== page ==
Academic journal article The Mailer Review

The Devil's Party: Reading and Wreaking Vengeance in the Castle in the Forest

Academic journal article The Mailer Review

The Devil's Party: Reading and Wreaking Vengeance in the Castle in the Forest

Article excerpt

You don't know what it is to have six million of your people killed when there are only twelve million of them on earth. You don't know the profound and fundamental stunting of existence that got into the blood cells of every Jew after Hitler had done his work. (Norman Mailer to Jack Abbott, 18 April 1979)

When I heard that Mailer had written a fictional biography of Hitler, I made up my mind not to read it. The idea was offensive. At this late date, the life of Adolf Hitler did not merit another examination, least of all in a novel, which would entail an imaginative engagement with the Fuhrer's private fears, desires, hopes, and dreams. Who wanted to spend time in close communion with that repellent psyche? Not I. Born in post-war Vienna to parents who were Holocaust survivors from Poland, I could say that I had already shared far too much of my life with Hitler.

Distaste is one thing, curiosity another. And I was just curious enough about Castle in the Forest to read J. M. Coetzee's essay in the New York Review. A review seemed like a good compromise: appraisal and analysis instead of direct contact. But as it turned out, Coetzee made such a strong argument for the seriousness of the enterprise that I reconsidered my opinion. The novel might have some merit after all. Yet I was in no hurry to read it. Months passed, and then one early spring day, as my husband and I were strolling through a bookstore, he picked a copy of Castle in the Forest off a shelf. "Here," he said, "I'll get this for you. It's a Purim gift."

This autobiographical vignette serves a purpose: there was uncanny prescience in linking Purim to Castle in the Forest. The holiday celebrates the salvation of the Persian Jews in the Fifth Century BCE from a plot by Haman, the king's evil advisor, to have the entire community slaughtered. The Book of Esther tells how, with the help of her kinsman Mordechai, she uses her wits and her beauty to foil Haman's plans. By the king's decree, victors and victims undergo a swift reversal of fortune. Haman's plot recoils back on him and he ends up on the very same gallows he had prepared for Mordechai. Meanwhile, the Jews of the realm, permitted to arm themselves, attack and kill Haman's followers. For the Jews, sorrow is turned to joy and a day of mourning to a festival.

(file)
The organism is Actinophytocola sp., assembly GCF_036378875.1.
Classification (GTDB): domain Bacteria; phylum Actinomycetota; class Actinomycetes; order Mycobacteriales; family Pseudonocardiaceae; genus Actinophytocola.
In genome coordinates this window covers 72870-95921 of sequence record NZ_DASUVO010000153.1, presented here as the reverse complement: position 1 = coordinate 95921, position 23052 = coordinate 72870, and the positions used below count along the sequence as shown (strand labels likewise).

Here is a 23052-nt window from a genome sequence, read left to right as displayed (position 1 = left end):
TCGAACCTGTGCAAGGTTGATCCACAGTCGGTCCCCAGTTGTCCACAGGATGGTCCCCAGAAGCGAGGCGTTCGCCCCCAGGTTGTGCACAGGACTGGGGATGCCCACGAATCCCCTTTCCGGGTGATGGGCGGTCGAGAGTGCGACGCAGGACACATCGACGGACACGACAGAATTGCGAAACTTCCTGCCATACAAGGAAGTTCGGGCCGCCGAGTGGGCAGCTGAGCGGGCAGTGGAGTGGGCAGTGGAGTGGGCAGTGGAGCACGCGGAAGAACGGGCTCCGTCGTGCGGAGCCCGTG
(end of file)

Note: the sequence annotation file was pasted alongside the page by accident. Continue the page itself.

The only boisterous holiday in the Hebrew calendar, Purim is not unlike Carnival in using masks and costumes and giving license to rowdy behavior. That the history of the Jews is replete with other plots against them that do not end so well does not diminish the festivity of Purim; perhaps it only increases it. Through the feasting and merrymaking, the retribution against Haman is reenacted as mockery. Most Americans in urban areas are probably familiar with the special Purim pastries, poppy seed or fruit-filled triangular tarts called hamantaschen, Haman's pockets, made popular by Eastern European Jewish immigrants. In the synagogue, the holiday is celebrated by a public reading of the Scroll (Megillah) of Esther, during which the congregation deploys noisemakers (called greggers in Yiddish) to drown out the name of Haman whenever it is said aloud in the reading of the text. As the Hebrew curse has it, Haman's name is blotted out--except to denote pastry. Among Ashkenazi Jews, the festivities traditionally included a Purimshpil, a folk play based on the Purim story or contemporary subjects. (1) Crossing genre borders, I now propose to read Castle as a type of Purim entertainment, a shpil in long prose narrative form that carries the heavy burden of invoking not a catastrophe averted but a catastrophe perpetrated.

First, a disclaimer is in order. Castle can be read in the context of the retributive charivari of Purim without exaggerating the novel's Jewish dimensions or Mailer's engagement with Judaism. (2) In fact, it is instructive to consider Castle in the light of a very different tradition, what one might call the locus classicus of retributive justice in Western literature, Canto 28 of Dante's Inferno. …

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